To avoid the long periphrase ``items in a score structure'', I will occasionally refer to items in a score structure as ``notes'', whether or not they are actually note commands. This leaves ``event'' to unambiguously denote items in an event structure.

These, below, are all the items that can appear in a score. This is basically just a repetition of the table in the MIDI::Event manpage, with starttime substituting for dtime -- so refer to the MIDI::Event manpage for an explanation of what the data types (like ``velocity'' or ``pitch_wheel''). As far as order, the first items are generally the most important:

('note', starttime, duration, channel, note, velocity)
('key_after_touch', starttime, channel, note, velocity)
('control_change', starttime, channel, controller(0-127), value(0-127))
('patch_change', starttime, channel, patch)
('channel_after_touch', starttime, channel, velocity)
('pitch_wheel_change', starttime, channel, pitch_wheel)
('set_sequence_number', starttime, sequence)
('text_event', starttime, text)
('copyright_text_event', starttime, text)
('track_name', starttime, text)
('instrument_name', starttime, text)
('lyric', starttime, text)
('marker', starttime, text)
('cue_point', starttime, text)
('text_event_08', starttime, text)
('text_event_09', starttime, text)
('text_event_0a', starttime, text)
('text_event_0b', starttime, text)
('text_event_0c', starttime, text)
('text_event_0d', starttime, text)
('text_event_0e', starttime, text)
('text_event_0f', starttime, text)
('end_track', starttime)
('set_tempo', starttime, tempo)
('smpte_offset', starttime, hr, mn, se, fr, ff)
('time_signature', starttime, nn, dd, cc, bb)
('key_signature', starttime, sf, mi)
('sequencer_specific', starttime, raw)
('raw_meta_event', starttime, command(0-255), raw)
('sysex_f0', starttime, raw)
('sysex_f7', starttime, raw)
('song_position', starttime)
('song_select', starttime, song_number)
('tune_request', starttime)
('raw_data', starttime, raw)


FUNCTIONS

This module provides these functions:

$score2_r = MIDI::Score::copy_structure($score_r)
This takes a reference to a score structure, and returns a reference to a copy of it. Example usage:

          @new_score = @{ MIDI::Score::copy_structure( \@old_score ) };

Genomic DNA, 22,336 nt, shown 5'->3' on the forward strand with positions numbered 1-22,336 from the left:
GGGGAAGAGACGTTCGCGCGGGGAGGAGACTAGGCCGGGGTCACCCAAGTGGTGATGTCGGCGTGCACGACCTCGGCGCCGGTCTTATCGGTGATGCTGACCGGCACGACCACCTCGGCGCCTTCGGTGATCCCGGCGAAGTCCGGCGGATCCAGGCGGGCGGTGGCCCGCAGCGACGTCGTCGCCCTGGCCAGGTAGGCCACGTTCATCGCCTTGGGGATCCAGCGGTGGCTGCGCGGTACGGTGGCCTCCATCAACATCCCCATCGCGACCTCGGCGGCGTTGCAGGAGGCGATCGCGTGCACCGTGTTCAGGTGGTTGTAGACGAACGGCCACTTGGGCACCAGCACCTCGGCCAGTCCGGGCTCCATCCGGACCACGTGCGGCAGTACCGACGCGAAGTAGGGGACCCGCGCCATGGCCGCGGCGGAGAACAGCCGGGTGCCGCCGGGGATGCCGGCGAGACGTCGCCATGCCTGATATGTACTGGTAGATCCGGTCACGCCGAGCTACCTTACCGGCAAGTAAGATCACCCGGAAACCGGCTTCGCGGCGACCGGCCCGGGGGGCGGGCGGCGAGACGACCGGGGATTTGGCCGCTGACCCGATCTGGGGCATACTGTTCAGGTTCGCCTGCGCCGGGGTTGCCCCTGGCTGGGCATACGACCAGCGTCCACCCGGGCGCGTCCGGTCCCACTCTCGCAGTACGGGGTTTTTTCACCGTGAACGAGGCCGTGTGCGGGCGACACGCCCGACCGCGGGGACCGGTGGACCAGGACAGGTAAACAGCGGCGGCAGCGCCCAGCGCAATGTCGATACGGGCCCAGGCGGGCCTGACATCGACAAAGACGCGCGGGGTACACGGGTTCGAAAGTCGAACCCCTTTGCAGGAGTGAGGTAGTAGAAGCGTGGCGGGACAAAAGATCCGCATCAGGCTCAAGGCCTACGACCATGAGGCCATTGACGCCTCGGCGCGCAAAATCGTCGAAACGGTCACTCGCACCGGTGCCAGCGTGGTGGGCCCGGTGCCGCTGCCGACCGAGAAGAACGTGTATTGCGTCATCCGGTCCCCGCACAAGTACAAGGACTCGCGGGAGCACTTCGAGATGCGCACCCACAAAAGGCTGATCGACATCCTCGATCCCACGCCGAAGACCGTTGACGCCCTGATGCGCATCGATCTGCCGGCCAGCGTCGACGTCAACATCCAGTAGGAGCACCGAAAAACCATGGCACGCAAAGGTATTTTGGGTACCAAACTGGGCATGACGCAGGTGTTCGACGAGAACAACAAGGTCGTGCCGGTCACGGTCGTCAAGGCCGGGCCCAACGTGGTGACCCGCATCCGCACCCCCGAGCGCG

$events_r = MIDI::Score::score_r_to_events_r( $score_r )
($events_r, $ticks) = MIDI::Score::score_r_to_events_r( $score_r )
This takes a reference to a score structure, and converts it to an event structure, which it returns a reference to. In list context, also returns a second value, a count of the number of ticks that structure takes to play (i.e., the end-time of the temporally last item).

$score2_r = MIDI::Score::sort_score_r( $score_r)
This takes a reference to a score structure, and returns a reference to a sorted (by time) copy of it. Example usage:

          @sorted_score = @{ MIDI::Score::sort_score_r( \@old_score ) };

$score_r = MIDI::Score::events_r_to_score_r( $events_r )
($score_r, $ticks) = MIDI::Score::events_r_to_score_r( $events_r )
This takes a reference to an event structure, converts it to a score structure, which it returns a reference to. If called in list context, also returns a count of the number of ticks that structure takes to play (i.e., the end-time of the temporally last item).

$ticks = MIDI::Score::score_r_time( $score_r )
This takes a reference to a score structure, and returns a count of the number of ticks that structure takes to play (i.e., the end-time of the temporally last item).

MIDI::Score::dump_score( $score_r )
This dumps (via print) a text representation of the contents of the event structure you pass a reference to.


COPYRIGHT

Copyright (c) 1998-2002 Sean M. Burke. All rights reserved.

This library is free software; you can redistribute it and/or modify it under the same terms as Perl itself.


AUTHOR

Sean M. Burke sburke@cpan.org